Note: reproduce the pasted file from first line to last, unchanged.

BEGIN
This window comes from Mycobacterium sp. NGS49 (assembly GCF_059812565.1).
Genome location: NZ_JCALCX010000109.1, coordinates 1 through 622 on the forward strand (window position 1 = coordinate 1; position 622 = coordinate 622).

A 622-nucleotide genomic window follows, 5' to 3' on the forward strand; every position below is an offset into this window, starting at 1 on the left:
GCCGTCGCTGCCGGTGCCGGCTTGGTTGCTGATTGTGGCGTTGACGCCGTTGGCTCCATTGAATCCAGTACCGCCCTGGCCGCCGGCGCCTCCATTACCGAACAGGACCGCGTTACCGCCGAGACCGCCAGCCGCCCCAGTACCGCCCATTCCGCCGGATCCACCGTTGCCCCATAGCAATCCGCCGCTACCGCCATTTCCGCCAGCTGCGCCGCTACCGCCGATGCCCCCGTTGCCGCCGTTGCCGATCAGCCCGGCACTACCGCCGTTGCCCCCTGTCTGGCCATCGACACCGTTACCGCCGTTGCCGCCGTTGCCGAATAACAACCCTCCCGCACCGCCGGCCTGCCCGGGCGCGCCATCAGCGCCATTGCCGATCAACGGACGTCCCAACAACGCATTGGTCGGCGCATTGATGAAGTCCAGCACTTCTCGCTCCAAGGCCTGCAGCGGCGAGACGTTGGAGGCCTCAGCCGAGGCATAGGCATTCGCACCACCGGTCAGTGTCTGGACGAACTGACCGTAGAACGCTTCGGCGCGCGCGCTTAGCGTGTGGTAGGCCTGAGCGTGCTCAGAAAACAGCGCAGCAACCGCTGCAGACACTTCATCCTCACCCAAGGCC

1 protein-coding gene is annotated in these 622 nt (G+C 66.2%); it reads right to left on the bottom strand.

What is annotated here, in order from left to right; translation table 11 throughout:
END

This window comes from Mycobacterium sp. NGS49 (assembly GCF_059812565.1).
Genome location: NZ_JCALCX010000109.1, coordinates 1 through 622 on the forward strand (window position 1 = coordinate 1; position 622 = coordinate 622).

A 622-nucleotide genomic window follows, 5' to 3' on the forward strand; every position below is an offset into this window, starting at 1 on the left:
GCCGTCGCTGCCGGTGCCGGCTTGGTTGCTGATTGTGGCGTTGACGCCGTTGGCTCCATTGAATCCAGTACCGCCCTGGCCGCCGGCGCCTCCATTACCGAACAGGACCGCGTTACCGCCGAGACCGCCAGCCGCCCCAGTACCGCCCATTCCGCCGGATCCACCGTTGCCCCATAGCAATCCGCCGCTACCGCCATTTCCGCCAGCTGCGCCGCTACCGCCGATGCCCCCGTTGCCGCCGTTGCCGATCAGCCCGGCACTACCGCCGTTGCCCCCTGTCTGGCCATCGACACCGTTACCGCCGTTGCCGCCGTTGCCGAATAACAACCCTCCCGCACCGCCGGCCTGCCCGGGCGCGCCATCAGCGCCATTGCCGATCAACGGACGTCCCAACAACGCATTGGTCGGCGCATTGATGAAGTCCAGCACTTCTCGCTCCAAGGCCTGCAGCGGCGAGACGTTGGAGGCCTCAGCCGAGGCATAGGCATTCGCACCACCGGTCAGTGTCTGGACGAACTGACCGTAGAACGCTTCGGCGCGCGCGCTTAGCGTGTGGTAGGCCTGAGCGTGCTCAGAAAACAGCGCAGCAACCGCTGCAGACACTTCATCCTCACCCAAGGCC

1 protein-coding gene is annotated in these 622 nt (G+C 66.2%); it reads right to left on the bottom strand.

What is annotated here, in order from left to right; translation table 11 throughout: